Remote File Sharing (RFS) is a distributed file system provided with most System V-based systems [ATT90]. RFS is also supported by more recent versions of SunOS. Unlike NFS which provides a generic file system, RFS provides an exact copy of a UNIX file system. Another difference between NFS and RFS is that RFS groups hosts into domains for facilitating mounting of file systems. For the most part, security threats associated with NFS are also associated with RFS.
This section lists threats associated with various aspects of RFS. Section 10.2.9 lists ways to make RFS more secure. RFS provides four levels of security to protect resources [Cur92].
Before attempting to mount remote resources the local system must first set up a connection to the server. For many systems, rfadmin is the RFS verification command used to restrict access to a given set of machines. This command specifies a password which must be entered before a system is allowed to connect to a server. If a password has not been provided for a system, that system is allowed to connect to the server without a password check. This poses a threat of unintended access, especially if precautions were not taken when exporting files.
Once a connection has been established between a system and a server the system may mount any file systems that the server has exported. For System V Release 4 version of RFS, share is used to export file systems. Appropriate options should be specified for share so that unintended access is not granted for resources.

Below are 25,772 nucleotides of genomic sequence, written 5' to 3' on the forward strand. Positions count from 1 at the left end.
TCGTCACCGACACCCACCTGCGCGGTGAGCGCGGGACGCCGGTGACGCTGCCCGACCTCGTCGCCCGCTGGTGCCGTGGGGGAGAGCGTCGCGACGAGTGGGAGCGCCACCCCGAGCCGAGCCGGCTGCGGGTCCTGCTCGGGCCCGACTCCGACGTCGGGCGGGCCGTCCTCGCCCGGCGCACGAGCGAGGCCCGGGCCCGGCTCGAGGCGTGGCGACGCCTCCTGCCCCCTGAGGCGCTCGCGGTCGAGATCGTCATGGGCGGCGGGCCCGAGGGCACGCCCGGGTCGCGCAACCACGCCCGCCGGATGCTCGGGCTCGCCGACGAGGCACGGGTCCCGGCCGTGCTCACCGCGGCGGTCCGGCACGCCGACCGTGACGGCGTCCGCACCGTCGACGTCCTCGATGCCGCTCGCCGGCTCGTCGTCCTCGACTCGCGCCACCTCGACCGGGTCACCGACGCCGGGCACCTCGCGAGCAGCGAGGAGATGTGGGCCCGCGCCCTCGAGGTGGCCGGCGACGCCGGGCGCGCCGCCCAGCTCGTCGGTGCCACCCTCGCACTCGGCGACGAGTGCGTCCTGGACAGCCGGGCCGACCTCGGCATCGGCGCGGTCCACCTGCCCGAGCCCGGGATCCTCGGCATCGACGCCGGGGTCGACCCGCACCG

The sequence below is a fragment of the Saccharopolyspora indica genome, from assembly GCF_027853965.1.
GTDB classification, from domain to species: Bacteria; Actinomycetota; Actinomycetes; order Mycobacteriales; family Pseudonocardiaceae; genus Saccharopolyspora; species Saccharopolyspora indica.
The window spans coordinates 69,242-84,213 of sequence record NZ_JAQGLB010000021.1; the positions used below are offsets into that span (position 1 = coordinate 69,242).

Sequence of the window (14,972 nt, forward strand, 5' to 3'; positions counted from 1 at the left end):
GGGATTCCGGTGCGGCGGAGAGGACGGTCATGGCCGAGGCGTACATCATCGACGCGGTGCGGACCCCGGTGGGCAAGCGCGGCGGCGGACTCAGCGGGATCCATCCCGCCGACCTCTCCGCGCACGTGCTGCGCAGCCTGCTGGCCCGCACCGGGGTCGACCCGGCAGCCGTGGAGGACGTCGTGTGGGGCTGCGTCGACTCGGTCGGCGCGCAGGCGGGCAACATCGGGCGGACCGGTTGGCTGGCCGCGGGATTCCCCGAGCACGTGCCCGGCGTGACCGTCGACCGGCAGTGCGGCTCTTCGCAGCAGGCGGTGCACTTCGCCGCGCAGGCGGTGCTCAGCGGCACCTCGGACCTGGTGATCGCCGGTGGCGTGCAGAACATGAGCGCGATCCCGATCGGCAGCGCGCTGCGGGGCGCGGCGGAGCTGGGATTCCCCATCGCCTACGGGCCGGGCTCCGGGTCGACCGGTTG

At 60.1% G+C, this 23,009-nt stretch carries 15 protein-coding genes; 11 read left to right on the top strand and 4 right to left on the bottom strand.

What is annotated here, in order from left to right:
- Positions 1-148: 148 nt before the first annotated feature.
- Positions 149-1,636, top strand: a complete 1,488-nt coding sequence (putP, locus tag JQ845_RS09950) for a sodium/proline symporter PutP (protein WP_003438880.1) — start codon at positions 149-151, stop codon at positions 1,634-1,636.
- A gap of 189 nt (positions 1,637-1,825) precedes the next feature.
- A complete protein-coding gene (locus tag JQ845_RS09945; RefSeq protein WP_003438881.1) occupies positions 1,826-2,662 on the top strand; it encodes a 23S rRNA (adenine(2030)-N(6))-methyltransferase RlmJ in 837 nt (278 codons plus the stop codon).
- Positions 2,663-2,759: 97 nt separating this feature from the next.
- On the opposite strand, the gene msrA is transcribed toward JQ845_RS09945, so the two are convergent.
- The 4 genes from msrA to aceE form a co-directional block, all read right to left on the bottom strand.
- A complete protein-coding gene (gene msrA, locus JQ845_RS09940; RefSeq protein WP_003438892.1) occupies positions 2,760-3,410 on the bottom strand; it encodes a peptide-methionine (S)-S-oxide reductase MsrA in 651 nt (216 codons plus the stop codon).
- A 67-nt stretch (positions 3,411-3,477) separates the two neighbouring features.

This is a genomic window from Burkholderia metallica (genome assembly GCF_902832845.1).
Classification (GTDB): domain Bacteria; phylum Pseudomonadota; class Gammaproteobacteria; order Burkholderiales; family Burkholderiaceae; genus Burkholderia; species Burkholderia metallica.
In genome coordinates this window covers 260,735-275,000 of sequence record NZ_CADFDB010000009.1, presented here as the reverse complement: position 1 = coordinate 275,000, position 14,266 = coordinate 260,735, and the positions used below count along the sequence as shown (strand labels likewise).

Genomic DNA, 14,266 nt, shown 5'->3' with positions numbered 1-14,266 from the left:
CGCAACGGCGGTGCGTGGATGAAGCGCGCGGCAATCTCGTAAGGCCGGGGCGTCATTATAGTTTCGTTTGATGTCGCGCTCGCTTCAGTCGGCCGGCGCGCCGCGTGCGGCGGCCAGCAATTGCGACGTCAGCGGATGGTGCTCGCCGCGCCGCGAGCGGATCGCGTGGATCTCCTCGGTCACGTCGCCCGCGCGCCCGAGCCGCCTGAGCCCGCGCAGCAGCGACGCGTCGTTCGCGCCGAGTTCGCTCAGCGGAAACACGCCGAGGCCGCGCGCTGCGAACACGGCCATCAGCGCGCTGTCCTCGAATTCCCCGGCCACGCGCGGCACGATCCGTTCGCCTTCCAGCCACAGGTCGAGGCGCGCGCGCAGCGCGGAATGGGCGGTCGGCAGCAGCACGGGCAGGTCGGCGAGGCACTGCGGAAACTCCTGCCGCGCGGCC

As a method of controlling access to resources, a system administrator is able to create user and group id mappings by editing the files uid.rules and gid.rules. These files allow global rules and host-specific rules to be specified. The threat of denial of service may result if user and group mappings are set up in such a way that users are not able to access their own files. On the other hand, poorly defined user and group mappings may allow unintended access to resources.
UNIX file permissions that are improperly set can allow unintended access for local users of a system. Unintended access can also be threat when files are exported with improperly set file permissions.